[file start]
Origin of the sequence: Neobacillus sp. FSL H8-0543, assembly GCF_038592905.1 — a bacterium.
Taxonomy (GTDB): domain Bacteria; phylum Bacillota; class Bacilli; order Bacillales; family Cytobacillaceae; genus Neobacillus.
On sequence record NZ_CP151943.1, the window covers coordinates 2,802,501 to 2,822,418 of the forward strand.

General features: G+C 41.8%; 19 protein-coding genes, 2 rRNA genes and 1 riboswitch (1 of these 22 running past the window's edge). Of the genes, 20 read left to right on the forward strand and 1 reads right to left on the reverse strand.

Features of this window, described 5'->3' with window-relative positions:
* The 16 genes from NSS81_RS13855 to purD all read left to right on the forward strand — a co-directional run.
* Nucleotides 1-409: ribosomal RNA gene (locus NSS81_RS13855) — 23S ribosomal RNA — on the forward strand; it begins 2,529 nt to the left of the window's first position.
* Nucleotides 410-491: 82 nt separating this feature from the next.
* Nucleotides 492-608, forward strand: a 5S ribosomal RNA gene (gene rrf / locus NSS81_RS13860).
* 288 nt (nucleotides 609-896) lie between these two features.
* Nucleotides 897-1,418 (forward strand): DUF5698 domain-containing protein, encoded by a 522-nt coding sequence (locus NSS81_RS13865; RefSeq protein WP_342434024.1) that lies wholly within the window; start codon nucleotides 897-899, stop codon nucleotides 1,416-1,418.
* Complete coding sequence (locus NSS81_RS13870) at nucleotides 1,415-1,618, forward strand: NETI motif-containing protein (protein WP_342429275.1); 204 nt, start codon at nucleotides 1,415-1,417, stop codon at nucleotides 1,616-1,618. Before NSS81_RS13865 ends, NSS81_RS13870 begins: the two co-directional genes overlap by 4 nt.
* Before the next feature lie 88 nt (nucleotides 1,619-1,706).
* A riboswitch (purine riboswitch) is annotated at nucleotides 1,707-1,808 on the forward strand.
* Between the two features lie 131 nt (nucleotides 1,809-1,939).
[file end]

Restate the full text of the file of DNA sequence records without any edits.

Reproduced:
Origin of the sequence: Neobacillus sp. FSL H8-0543, assembly GCF_038592905.1 — a bacterium.
Taxonomy (GTDB): domain Bacteria; phylum Bacillota; class Bacilli; order Bacillales; family Cytobacillaceae; genus Neobacillus.
On sequence record NZ_CP151943.1, the window covers coordinates 2,802,501 to 2,822,418 of the forward strand.

General features: G+C 41.8%; 19 protein-coding genes, 2 rRNA genes and 1 riboswitch (1 of these 22 running past the window's edge). Of the genes, 20 read left to right on the forward strand and 1 reads right to left on the reverse strand.

Features of this window, described 5'->3' with window-relative positions:
* The 16 genes from NSS81_RS13855 to purD all read left to right on the forward strand — a co-directional run.
* Nucleotides 1-409: ribosomal RNA gene (locus NSS81_RS13855) — 23S ribosomal RNA — on the forward strand; it begins 2,529 nt to the left of the window's first position.
* Nucleotides 410-491: 82 nt separating this feature from the next.
* Nucleotides 492-608, forward strand: a 5S ribosomal RNA gene (gene rrf / locus NSS81_RS13860).
* 288 nt (nucleotides 609-896) lie between these two features.
* Nucleotides 897-1,418 (forward strand): DUF5698 domain-containing protein, encoded by a 522-nt coding sequence (locus NSS81_RS13865; RefSeq protein WP_342434024.1) that lies wholly within the window; start codon nucleotides 897-899, stop codon nucleotides 1,416-1,418.
* Complete coding sequence (locus NSS81_RS13870) at nucleotides 1,415-1,618, forward strand: NETI motif-containing protein (protein WP_342429275.1); 204 nt, start codon at nucleotides 1,415-1,417, stop codon at nucleotides 1,616-1,618. Before NSS81_RS13865 ends, NSS81_RS13870 begins: the two co-directional genes overlap by 4 nt.
* Before the next feature lie 88 nt (nucleotides 1,619-1,706).
* A riboswitch (purine riboswitch) is annotated at nucleotides 1,707-1,808 on the forward strand.
* Between the two features lie 131 nt (nucleotides 1,809-1,939).